To assess the efficacy of self-expanding metal stents (SEMS) for esophageal salvage in patients who would otherwise require esophageal/conduit resection.Methods:
We performed a retrospective chart review of patients who had SEMS placed from January 2010 to December 2015. Patient demographics, esophageal stent characteristics, and outcomes were assessed in our patient cohort.Results:
Our study included a total of 83 patients. A total of 148 SEMS were placed, with 121 partially covered SEMS (pcSEMS) and 27 fully covered SEMS (cSEMS). A stent was placed more than once in 42.2% of the patients. Median duration of stent placement was 23 days. Indications for SEMS placement included esophageal leak after esophageal resection (45.8%), spontaneous esophageal perforation (22.9%), iatrogenic esophageal perforation (20.5%), and esophageal obstruction (9.6%). Complications from SEMS placement included 6 stent migrations and 1 esophageal perforation. Of the 6 stents that migrated, 2 were pcSEMS and 4 were cSEMS. In a patient who underwent stent placement for a stricture refractory to dilation, a perforation at the distal end was discovered 2 days after stent removal. The perforation healed after the second SEMS placement. Ultimately, 15 patients (18.1%) had to undergo a subsequent esophagectomy or takedown of their conduit with an overall 81.9% salvage of native esophagus or conduits.Conclusions:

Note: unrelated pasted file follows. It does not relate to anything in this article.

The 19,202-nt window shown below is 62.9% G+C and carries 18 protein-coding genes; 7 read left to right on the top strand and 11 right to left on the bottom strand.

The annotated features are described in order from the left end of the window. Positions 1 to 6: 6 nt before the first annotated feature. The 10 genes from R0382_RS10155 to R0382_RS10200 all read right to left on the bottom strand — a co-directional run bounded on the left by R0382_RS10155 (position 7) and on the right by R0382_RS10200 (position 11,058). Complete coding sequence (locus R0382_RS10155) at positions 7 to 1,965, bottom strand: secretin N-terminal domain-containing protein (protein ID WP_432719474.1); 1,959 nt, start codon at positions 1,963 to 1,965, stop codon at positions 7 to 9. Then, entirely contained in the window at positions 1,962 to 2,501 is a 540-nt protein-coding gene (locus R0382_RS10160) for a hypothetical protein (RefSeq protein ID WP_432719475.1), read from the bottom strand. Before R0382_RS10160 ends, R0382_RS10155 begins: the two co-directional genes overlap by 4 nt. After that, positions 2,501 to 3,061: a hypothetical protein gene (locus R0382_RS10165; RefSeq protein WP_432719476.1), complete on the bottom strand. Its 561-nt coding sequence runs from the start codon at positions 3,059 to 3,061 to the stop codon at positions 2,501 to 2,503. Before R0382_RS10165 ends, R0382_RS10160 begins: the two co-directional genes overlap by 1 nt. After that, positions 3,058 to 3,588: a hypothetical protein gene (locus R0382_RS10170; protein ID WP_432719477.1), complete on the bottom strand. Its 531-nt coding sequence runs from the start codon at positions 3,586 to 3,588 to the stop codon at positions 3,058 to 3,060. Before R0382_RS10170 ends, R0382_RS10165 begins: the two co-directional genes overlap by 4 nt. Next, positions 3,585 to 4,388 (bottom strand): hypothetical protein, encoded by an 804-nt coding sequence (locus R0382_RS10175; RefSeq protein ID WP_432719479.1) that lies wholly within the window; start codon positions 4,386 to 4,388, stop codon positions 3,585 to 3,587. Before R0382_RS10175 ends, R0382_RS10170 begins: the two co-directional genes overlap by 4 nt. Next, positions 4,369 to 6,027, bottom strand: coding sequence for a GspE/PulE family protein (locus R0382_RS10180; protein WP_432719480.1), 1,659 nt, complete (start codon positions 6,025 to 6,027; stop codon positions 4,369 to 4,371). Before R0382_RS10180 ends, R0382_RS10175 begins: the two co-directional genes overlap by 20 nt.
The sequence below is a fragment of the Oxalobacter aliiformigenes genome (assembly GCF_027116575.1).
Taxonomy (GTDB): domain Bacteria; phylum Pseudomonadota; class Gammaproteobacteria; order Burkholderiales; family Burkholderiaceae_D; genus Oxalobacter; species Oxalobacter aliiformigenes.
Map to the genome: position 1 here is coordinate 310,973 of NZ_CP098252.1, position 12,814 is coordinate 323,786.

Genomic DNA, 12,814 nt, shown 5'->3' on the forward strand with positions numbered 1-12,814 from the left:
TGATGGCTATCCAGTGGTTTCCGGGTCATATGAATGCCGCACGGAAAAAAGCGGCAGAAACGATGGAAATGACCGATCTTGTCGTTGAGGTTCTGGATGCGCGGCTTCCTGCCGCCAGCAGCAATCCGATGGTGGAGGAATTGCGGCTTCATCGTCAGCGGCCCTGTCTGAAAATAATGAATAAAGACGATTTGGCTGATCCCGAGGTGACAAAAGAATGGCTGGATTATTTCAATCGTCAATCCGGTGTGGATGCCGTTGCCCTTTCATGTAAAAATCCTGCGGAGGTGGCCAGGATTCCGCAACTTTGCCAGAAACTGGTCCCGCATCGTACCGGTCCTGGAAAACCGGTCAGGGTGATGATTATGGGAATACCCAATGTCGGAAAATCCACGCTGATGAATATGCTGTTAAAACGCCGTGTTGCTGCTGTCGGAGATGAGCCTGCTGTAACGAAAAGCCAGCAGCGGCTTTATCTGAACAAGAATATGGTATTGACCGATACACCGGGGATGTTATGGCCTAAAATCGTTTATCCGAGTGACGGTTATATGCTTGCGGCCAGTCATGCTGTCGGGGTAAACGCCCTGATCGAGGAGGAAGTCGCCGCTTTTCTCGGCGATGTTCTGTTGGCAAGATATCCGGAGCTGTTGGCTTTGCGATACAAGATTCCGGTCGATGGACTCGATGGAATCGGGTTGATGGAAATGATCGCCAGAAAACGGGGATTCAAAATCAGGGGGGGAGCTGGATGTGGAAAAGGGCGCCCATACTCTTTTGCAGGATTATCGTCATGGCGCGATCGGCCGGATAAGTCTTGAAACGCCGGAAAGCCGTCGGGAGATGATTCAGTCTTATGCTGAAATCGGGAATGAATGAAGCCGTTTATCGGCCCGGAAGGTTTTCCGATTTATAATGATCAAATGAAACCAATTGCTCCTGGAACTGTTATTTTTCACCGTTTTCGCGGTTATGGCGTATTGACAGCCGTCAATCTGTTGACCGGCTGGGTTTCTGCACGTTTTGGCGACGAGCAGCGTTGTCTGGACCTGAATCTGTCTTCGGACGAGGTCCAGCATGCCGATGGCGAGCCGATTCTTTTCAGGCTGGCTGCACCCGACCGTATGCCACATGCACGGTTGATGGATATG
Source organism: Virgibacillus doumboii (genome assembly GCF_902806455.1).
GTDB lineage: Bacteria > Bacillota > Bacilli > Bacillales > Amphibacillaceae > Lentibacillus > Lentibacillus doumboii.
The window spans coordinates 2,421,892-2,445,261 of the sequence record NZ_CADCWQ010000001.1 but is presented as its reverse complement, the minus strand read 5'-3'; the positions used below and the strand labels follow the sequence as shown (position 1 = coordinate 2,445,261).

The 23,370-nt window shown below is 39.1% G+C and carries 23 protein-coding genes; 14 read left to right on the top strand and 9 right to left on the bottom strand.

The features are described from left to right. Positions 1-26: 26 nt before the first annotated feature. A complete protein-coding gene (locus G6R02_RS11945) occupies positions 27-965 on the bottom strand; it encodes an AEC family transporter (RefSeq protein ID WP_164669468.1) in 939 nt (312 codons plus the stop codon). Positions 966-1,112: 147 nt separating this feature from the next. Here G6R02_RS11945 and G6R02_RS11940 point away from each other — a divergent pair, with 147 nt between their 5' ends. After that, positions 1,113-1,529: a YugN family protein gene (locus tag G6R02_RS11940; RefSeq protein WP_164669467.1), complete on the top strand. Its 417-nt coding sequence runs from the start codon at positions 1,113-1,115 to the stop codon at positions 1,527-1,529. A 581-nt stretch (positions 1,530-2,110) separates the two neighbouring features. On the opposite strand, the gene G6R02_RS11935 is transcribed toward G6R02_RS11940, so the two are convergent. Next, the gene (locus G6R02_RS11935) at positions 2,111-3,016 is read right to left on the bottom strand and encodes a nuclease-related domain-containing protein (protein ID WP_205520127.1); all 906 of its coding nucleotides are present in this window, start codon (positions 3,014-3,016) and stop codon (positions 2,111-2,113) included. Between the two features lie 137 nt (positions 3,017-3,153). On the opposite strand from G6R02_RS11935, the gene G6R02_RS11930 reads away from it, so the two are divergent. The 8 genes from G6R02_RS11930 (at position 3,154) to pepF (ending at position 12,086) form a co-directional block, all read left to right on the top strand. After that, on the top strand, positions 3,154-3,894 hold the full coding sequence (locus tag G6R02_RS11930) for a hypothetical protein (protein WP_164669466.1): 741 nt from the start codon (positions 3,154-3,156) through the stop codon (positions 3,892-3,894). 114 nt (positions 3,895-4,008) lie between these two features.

Our study demonstrates the successful use of SEMS in patients with anastomotic leaks, perforations, and recalcitrant strictures.